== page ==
With Aztec clothing, you get to see a part of the Aztec civilization that ruled ancient Mexico in the 1400s and early 1500s. The Aztecs had left an everlasting impression on Americans. They were the architects of large cities and their religious inclinations are really worth mentioning.
They built towering temples, crafted huge structures and were engaged in colourful ceremonies as part of their religious practices. The Aztec civilization ended in 1521, with the Spaniards taking over.
Aztec’s clothing not only served the mere bodily purposes but were used to differentiate between different social classes. The clothing determined the social status and valour the wearer used to enjoy in the Aztec society. The significance of their clothing is a much researched and talked about issue.
Clothing for women comprised loose, sleeveless blouse and a wraparound skirt. Men on the other hand wore clothes covering their hips, with a cloak knotted over one shoulder. Clothing for the rich were weaved out of cotton. Their poorer counterparts wore clothes made from maguey fibres.
Another vital significance of dresses was protection during warfare. The Aztec army draped themselves with extensive armours. For the commoners, clothing signified modesty and distinction between social classes. The dresses of nobles were different from that of commoners or slaves.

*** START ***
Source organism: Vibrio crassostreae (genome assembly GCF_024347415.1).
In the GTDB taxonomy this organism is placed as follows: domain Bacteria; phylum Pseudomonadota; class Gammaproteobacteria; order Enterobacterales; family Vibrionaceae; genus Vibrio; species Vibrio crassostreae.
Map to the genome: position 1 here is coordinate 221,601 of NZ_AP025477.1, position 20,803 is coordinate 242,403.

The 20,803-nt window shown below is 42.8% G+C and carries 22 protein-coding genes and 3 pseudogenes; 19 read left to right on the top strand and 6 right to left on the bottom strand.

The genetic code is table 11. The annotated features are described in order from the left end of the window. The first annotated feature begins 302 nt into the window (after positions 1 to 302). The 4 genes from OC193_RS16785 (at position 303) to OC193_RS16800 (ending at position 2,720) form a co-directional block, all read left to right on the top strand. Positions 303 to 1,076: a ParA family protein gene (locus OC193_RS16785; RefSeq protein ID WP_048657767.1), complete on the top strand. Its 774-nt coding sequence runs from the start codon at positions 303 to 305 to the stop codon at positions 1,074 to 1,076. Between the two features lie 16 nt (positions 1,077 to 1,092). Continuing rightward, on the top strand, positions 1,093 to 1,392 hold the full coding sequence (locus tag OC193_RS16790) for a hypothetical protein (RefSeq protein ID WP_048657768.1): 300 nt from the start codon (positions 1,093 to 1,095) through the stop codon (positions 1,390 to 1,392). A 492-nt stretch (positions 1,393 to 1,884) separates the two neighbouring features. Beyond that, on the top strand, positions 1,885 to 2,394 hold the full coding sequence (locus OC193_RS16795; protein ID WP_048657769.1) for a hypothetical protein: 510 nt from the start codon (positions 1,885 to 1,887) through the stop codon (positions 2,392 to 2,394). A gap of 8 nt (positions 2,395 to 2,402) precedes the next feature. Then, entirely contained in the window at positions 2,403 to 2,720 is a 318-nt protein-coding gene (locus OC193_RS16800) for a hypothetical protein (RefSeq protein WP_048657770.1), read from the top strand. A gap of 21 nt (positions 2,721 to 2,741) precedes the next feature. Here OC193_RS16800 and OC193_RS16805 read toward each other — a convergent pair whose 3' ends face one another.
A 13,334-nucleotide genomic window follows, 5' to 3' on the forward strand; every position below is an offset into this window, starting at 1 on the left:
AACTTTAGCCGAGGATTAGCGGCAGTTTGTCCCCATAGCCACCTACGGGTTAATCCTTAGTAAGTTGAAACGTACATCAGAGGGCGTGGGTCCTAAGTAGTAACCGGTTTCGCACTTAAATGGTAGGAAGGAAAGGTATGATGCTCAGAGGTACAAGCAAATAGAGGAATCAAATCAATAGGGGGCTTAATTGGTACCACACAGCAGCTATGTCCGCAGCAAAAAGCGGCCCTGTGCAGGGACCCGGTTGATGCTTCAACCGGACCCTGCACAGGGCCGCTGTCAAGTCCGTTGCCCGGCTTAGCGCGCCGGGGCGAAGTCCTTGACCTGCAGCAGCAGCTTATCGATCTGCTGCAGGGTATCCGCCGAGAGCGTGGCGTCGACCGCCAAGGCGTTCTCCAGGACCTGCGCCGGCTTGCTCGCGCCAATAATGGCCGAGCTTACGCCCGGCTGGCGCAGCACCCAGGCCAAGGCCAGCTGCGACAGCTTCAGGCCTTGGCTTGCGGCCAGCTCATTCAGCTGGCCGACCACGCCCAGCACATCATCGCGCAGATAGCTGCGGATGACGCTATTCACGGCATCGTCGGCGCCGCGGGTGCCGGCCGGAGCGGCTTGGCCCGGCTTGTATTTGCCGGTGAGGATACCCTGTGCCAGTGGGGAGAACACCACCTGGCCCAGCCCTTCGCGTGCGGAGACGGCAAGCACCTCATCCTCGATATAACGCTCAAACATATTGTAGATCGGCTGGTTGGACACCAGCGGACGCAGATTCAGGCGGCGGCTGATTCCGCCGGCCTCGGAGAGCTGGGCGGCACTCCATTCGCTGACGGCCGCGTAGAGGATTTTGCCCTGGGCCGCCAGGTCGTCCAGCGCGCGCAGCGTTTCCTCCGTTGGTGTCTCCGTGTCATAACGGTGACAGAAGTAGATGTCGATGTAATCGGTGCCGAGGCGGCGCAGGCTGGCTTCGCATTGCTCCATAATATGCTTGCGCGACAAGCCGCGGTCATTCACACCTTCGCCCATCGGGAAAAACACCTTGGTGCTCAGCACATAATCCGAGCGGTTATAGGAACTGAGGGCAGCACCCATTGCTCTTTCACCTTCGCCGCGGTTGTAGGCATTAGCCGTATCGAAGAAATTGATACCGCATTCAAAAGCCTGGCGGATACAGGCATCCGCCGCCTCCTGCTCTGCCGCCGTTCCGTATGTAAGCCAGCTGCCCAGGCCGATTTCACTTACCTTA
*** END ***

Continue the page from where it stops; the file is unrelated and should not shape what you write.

There were four social classes in Aztec civilization - nobles, commoners, serfs and slaves. The dress material for the nobles was cotton. A noble’s dress included symbols characteristic to their high social rank. For example, gold was used to adorn a noble’s dress. Usage of feathers on head and robes were another notable accessory.
Clothing for commoners and serfs were nearly the same. They had fewer accessories and the colours were less bright. Commoner men wore something that resembled a loincloth and the women wore simple cotton dresses. Slaves dressed scantily. However, they did wear jewels in their faces. A skirt of feathers was all for them.
The Aztec women practised the weaving and spinning of clothes. The women not only weaved the clothing for their entire family, but also contributed the woven material as part of tax payment to the rulers. Thus, a study of Aztec clothing gives us a vivid picture of the culture and socio-economic fabric of the Aztecs.
Joseph Paige © 2006